How to Upload eBooks and Documents to Your Kindle Account

How to Upload eBooks and Documents to Your Kindle Account Amazon Tips and Tricks For over three years now, Amazon has offered Kindle users free cloud storage for their ebooks.

This Kindle Cloud supports many of the same reading features that you get with ebooks bought from Amazon, including highlights, notes, bookmarks, dictionary lookup, and syncing your reading position across all of Amazon's Kindle apps and ereaders.

It's pretty useful, and here's how you can set it up.

First things first: Do you want to do this the easy way or the hard way?

The hard way is much more useful and works from any email account, but the easy way works just as well and is less hassle.

I'll show you the easy way, and then the hard way. You tell me which is better.

The Easy Way

The easy way to send ebooks and documents to your Kindle Cloud is to install an app called Send2Kindle. There's a version for Windows, OSX, and Android, and once it is installed and configured it is dead simply to use.

For the PC app, simply select the file you wish to send (in Windows explorer, for example), right click on it, and choose the Send2Kindle option. This should also show up as a print option when viewing a file in MSWord, Adobe Reader, etc.

And do you know the best part about Send2Kindle? When you run the app, it will create a window. Any compatible file which you drag to that window and release will be sent to your Kindle Cloud.

For more details on this app, visit the Send2Kindle on Amazon.com. Or you can launch the app and click on the help button.

That's the easy way; here's the hard way.

The Hard Way

Setup

To start, open the Manage Your Kindle page on Amazon.com:

Amazon.com/myk/

Log in to your account, and switch to the settings tab:

How to Upload eBooks and Documents to Your Kindle Account Amazon Tips and Tricks

Scroll down the page until you see the section labeled "Approved Personal Document E-mail List". This is the section where you will need to list all of the email addresses which you will be using to send content to the Kindle Cloud.

It looks like this:

How to Upload eBooks and Documents to Your Kindle Account Amazon Tips and Tricks

Amazon wants you to tell them all the email addresses which are authorized to send content to your account. I bet they want to limit spam, so think of the email addresses which you plan to use to send content to the Kindle Cloud and add them one at a time.

One you've done that, scroll up that manage your Kindle page and find the section titled "Send-to-Kindle E-Mail Settings". It looks like this:

How to Upload eBooks and Documents to Your Kindle Account Amazon Tips and Tricks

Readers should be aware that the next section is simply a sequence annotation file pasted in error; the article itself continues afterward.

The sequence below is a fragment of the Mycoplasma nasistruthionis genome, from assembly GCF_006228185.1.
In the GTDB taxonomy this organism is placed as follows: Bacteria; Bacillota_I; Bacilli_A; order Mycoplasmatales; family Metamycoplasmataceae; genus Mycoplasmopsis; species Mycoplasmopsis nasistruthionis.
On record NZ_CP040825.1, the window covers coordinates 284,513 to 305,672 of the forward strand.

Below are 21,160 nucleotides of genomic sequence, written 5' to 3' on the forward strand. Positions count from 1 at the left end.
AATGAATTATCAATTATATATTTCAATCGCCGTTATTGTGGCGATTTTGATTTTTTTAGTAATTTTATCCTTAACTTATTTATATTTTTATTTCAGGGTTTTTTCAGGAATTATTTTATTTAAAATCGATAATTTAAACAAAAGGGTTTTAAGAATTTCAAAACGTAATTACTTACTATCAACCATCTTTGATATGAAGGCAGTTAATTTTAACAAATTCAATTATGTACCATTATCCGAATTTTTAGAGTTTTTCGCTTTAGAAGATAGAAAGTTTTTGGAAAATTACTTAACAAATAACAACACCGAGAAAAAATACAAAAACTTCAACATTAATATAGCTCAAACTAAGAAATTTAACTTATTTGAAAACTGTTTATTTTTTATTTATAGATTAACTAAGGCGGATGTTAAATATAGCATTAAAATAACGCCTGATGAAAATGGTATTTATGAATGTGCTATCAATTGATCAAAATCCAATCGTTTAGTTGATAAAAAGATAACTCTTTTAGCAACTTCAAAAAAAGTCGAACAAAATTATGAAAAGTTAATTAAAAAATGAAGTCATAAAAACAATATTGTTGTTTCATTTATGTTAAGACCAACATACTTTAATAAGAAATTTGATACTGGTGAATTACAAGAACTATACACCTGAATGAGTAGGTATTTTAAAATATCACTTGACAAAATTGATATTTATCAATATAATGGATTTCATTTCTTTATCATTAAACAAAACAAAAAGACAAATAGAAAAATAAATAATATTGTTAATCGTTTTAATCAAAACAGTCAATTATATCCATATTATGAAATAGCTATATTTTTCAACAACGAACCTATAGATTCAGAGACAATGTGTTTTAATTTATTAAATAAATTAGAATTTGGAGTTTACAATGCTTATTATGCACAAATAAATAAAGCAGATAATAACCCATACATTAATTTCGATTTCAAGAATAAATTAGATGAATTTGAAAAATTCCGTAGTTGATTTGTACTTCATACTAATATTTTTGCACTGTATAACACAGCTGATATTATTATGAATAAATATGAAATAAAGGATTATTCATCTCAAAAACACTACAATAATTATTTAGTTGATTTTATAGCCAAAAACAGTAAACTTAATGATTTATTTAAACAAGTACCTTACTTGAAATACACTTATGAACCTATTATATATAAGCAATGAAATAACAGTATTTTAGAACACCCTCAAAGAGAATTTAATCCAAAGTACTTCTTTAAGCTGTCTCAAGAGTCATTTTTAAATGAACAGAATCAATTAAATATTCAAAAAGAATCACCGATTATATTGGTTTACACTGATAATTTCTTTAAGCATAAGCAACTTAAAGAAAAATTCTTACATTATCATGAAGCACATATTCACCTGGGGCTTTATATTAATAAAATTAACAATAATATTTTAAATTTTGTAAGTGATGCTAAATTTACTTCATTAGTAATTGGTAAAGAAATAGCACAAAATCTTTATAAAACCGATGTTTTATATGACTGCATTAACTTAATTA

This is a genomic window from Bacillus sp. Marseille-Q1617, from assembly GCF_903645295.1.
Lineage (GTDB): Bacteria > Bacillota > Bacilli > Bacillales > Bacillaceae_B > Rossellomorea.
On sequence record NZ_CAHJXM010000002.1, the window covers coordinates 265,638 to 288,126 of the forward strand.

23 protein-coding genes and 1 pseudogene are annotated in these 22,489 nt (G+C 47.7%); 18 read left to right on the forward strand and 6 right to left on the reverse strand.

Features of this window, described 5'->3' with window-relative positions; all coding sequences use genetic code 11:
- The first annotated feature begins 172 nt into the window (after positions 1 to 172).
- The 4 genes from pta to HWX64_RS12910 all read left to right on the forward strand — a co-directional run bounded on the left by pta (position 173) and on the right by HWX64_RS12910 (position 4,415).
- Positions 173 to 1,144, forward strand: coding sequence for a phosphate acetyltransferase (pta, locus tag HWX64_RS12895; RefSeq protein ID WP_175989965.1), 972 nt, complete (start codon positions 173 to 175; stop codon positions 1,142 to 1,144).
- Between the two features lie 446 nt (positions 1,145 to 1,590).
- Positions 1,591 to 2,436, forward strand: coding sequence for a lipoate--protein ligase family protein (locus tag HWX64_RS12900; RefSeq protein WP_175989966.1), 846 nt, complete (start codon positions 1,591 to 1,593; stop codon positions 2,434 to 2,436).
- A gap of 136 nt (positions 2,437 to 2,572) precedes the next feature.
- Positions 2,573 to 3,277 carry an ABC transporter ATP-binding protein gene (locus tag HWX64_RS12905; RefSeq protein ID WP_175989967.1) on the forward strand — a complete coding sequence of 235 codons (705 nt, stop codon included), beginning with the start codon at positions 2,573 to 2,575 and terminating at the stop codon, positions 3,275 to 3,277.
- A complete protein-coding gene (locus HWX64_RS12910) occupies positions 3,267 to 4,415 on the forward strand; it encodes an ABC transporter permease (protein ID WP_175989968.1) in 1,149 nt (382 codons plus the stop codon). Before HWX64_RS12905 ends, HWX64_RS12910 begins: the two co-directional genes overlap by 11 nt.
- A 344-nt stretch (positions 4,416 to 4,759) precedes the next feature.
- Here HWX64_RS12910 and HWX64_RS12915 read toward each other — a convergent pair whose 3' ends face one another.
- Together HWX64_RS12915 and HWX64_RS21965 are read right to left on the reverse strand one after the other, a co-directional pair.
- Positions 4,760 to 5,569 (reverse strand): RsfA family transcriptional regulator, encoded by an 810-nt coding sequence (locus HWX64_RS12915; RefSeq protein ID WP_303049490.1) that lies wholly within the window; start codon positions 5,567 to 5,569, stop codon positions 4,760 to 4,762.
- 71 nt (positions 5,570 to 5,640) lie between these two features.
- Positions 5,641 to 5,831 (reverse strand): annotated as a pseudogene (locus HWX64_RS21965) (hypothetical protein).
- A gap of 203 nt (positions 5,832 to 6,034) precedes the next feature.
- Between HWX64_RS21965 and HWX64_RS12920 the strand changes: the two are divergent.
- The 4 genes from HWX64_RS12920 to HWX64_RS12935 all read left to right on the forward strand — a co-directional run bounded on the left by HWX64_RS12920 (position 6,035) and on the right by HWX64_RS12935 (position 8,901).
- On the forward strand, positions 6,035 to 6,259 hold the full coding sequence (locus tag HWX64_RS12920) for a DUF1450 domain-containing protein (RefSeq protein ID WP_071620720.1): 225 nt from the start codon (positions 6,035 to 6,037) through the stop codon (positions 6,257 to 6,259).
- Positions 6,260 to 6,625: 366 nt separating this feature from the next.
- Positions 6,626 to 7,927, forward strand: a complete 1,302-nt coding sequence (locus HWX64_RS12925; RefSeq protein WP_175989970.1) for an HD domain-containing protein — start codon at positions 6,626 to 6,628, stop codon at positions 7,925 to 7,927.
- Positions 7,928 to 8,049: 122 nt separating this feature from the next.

This is where you'll find the specific email addresses for each of the Kindle apps and hardware. Did you know that you can send a document or ebook to a specific app or Kindle? That's why they each have their own email address.

Edit: And as a reader reminded me, not all apps have a unique email address. The Kindle Cloud Reader, Kindle Windows 8 app, and the Kindle for PC app do not. The Cloud Reader and Windows 8 app also do not support reading your personal ebooks. Thanks, Timothy!

If you're like me, you'll have a number of devices and apps on your account. Make a note of which ones you use the most, and add the email addresses to the address book in your email account.

That's It

You've now finished all of the steps to get ready to send ebooks to the Kindle Cloud.

In contrast to the setup process, sending the ebooks is very simple. All you have to do is choose one of the email addresses you just added to your address book and send an email to it with the ebook attached.

Addendum

Here are the documents you can send (the files have to be under 50MB in size):

  • Microsoft Word (.DOC, .DOCX)
  • HTML (.HTML, .HTM)
  • RTF (.RTF)
  • JPEG (.JPEG, .JPG)
  • Kindle Format (.MOBI, .AZW)
  • GIF (.GIF)
  • PNG (.PNG)
  • BMP (.BMP)
  • PDF (.PDF)

The PDF files will be sent without alteration, but all the rest will be converted to Kindle format. Also, the Kindle format ebooks will be mangled when you email them, so don't be surprised if your pretty ebooks come out looking ugly.

It Could Cost You

Before you send any files, let me warn you that Amazon sometimes charges delivery fees. If you have a 3G-equipped Kindle, Amazon will charge $.15 per megabyte. Also, if you are sending content to your smartphone or tablet over a 3G or 4G data connection, your service provider might charge you for delivery.

Luckily Amazon offers the option of limiting to only delivering to Kindles over Wifi.  You can find it on the Manage Your Kindle page under the settings tab (Whispernet Delivery Options). You can also set a limit on how much you're willing to pay for the delivery cost.

How to Upload eBooks and Documents to Your Kindle Account Amazon Tips and Tricks

Don't Forget to Enable the Archive Option

One of the features I like the most is that way that Amazon will add your ebooks to your Kindle account. It's useful, but it also has to be enabled. You can do that on the settings tab of the Manage your Kindle page.

Nate Hoffelder

View posts by Nate Hoffelder
Nate Hoffelder is the founder and editor of The Digital Reader: He's here to chew bubble gum and fix broken websites, and he is all out of bubble gum. He has been blogging about indie authors since 2010 while learning new tech skills at the drop of a hat. He fixes author sites, and shares what he learns on The Digital Reader's blog. In his spare time, he fosters dogs for A Forever Home, a local rescue group.

43 Comments

  1. Timothy Wilhoit8 February, 2015

    Just as an FYI, not all Kindle apps have email addresses nor can you send documents to them from MYC&D. Kindle for PC and Cloud Reader are two exceptions. The size limitation can be a factor. The file(s) are limited to 50 MB but you may send up to 25 e-books at a time…as long as it is not more than 50 MB total. If you want your docs to be synced, make sure the archiving option is chosen. There is a checkbox on the PC app and an optional setting for default archiving (located immediately after the list of device email addresses on MYC&D).